Legalize it, control it and tax it.
Oct 18th 2007 | CHINO HILLS, From The Economist print edition
Forget wine—California’s biggest crop is bright green and funny-smelling
SUBURBS don’t come much tidier than Chino Hills, 30 miles (50 km) east of downtown Los Angeles. Last year, the neighbourhood of coffee-coloured stucco houses and three-car garages boasted an average household income twice that of the nation as a whole. In Vista del Sol, one of its quiet enclaves, every house but one has a neatly-trimmed green lawn. And, until recently, the exception was verdant inside. When the police went in, they found more than 800 marijuana plants—a small part of what is turning out to be an enormous harvest.
Greg Garland, a local narcotics cop, used to discover about a dozen houses a year that had been turned into marijuana factories. So far this year he has raided more than 40. The production boom is not confined to the suburbs. Since April the state’s annual “Campaign against Marijuana Planting” has pulled 2.9m plants worth some $10 billion from back gardens, timber forests and state lands (see chart). Marijuana is now by far California’s most valuable agricultural crop. Assuming, very optimistically, that the cops are finding every other plant, it is worth even more than the state’s famous wine industry.
The illicit crop is grown with a technical sophistication that Napa Valley’s Robert Mondavi might envy. To supply outdoor plantations, rivers are dammed and water piped as far as two miles. Plants are nourished with fertilisers and tended by workers brought to America specifically for the purpose. Ageing hippies are responsible for only a few such operations. Kent Shaw, a state narcotics officer, reckons four-fifths of outdoor marijuana plantations are run by Mexican criminal gangs.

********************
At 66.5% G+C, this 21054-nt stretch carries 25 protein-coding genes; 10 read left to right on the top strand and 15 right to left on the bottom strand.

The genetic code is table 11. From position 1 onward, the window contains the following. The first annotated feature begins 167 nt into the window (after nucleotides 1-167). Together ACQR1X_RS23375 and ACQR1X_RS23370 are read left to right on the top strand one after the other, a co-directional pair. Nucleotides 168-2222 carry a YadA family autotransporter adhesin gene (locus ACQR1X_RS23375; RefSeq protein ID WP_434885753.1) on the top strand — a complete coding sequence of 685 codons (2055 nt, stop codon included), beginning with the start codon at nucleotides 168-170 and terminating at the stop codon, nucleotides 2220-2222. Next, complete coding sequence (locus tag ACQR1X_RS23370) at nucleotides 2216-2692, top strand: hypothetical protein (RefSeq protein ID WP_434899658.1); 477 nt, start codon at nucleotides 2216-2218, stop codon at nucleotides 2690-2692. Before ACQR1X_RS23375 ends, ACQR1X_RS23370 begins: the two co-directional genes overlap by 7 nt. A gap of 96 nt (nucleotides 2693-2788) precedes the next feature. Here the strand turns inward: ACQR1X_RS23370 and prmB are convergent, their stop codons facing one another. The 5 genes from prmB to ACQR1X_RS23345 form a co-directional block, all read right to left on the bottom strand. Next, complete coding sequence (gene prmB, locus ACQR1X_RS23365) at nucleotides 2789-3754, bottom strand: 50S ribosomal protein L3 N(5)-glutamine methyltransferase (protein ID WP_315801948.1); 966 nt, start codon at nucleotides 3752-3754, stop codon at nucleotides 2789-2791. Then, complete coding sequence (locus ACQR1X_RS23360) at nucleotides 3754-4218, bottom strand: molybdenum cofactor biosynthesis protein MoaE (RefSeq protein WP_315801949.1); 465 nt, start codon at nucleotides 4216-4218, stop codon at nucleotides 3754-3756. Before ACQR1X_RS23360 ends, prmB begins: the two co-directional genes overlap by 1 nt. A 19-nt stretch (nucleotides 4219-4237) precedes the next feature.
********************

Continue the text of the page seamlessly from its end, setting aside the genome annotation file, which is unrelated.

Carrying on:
Indoor factories, by contrast, are largely the province of East Asian entrepreneurs. They prefer to buy houses rather than rent them, to avoid the attention of landlords. They tend to go for big ones in good neighbourhoods: the property in Vista del Sol cost more than $600,000. Like good horticulturalists, they propagate strains of the plant that produce a high proportion of tetrahydrocannabinol (THC, marijuana’s active ingredient) and speed their growth by means of heat and artificial light.
Why the boom? The National Survey on Drug Use and Health shows that the rate of marijuana use in California has barely risen in the past few years, whereas production has hugely increased. Some 11% of the state’s population indulge—just a puff over the national average, and less than every state in New England. (more story at the…uhh…link…man)